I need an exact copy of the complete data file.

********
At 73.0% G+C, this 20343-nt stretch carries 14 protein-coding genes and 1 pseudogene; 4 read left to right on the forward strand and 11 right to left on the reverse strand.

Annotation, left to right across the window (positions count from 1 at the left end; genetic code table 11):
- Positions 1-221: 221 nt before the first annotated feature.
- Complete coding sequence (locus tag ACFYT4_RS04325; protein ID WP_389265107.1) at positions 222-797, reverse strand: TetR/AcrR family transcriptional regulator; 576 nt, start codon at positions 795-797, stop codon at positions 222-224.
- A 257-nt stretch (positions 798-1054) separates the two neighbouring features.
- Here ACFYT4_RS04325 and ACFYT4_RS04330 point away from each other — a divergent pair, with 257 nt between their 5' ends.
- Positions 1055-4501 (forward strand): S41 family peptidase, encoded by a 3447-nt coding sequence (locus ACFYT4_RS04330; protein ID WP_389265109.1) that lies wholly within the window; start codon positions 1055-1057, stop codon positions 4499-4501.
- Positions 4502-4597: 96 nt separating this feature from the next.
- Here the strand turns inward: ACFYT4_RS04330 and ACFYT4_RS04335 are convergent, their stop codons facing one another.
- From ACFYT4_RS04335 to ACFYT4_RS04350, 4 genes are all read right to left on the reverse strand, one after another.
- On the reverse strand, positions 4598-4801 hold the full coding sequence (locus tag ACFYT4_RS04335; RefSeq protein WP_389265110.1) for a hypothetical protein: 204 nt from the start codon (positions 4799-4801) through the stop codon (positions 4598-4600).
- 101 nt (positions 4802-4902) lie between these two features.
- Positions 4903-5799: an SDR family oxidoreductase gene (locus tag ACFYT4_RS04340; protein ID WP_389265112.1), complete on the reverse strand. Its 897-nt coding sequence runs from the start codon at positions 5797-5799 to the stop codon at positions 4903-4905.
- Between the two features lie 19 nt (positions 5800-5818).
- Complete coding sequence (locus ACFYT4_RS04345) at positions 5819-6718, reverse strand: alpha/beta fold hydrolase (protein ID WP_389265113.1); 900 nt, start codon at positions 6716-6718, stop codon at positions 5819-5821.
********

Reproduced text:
At 73.0% G+C, this 20343-nt stretch carries 14 protein-coding genes and 1 pseudogene; 4 read left to right on the forward strand and 11 right to left on the reverse strand.

Annotation, left to right across the window (positions count from 1 at the left end; genetic code table 11):
- Positions 1-221: 221 nt before the first annotated feature.
- Complete coding sequence (locus tag ACFYT4_RS04325; protein ID WP_389265107.1) at positions 222-797, reverse strand: TetR/AcrR family transcriptional regulator; 576 nt, start codon at positions 795-797, stop codon at positions 222-224.
- A 257-nt stretch (positions 798-1054) separates the two neighbouring features.
- Here ACFYT4_RS04325 and ACFYT4_RS04330 point away from each other — a divergent pair, with 257 nt between their 5' ends.
- Positions 1055-4501 (forward strand): S41 family peptidase, encoded by a 3447-nt coding sequence (locus ACFYT4_RS04330; protein ID WP_389265109.1) that lies wholly within the window; start codon positions 1055-1057, stop codon positions 4499-4501.
- Positions 4502-4597: 96 nt separating this feature from the next.
- Here the strand turns inward: ACFYT4_RS04330 and ACFYT4_RS04335 are convergent, their stop codons facing one another.
- From ACFYT4_RS04335 to ACFYT4_RS04350, 4 genes are all read right to left on the reverse strand, one after another.
- On the reverse strand, positions 4598-4801 hold the full coding sequence (locus tag ACFYT4_RS04335; RefSeq protein WP_389265110.1) for a hypothetical protein: 204 nt from the start codon (positions 4799-4801) through the stop codon (positions 4598-4600).
- 101 nt (positions 4802-4902) lie between these two features.
- Positions 4903-5799: an SDR family oxidoreductase gene (locus tag ACFYT4_RS04340; protein ID WP_389265112.1), complete on the reverse strand. Its 897-nt coding sequence runs from the start codon at positions 5797-5799 to the stop codon at positions 4903-4905.
- Between the two features lie 19 nt (positions 5800-5818).
- Complete coding sequence (locus ACFYT4_RS04345) at positions 5819-6718, reverse strand: alpha/beta fold hydrolase (protein ID WP_389265113.1); 900 nt, start codon at positions 6716-6718, stop codon at positions 5819-5821.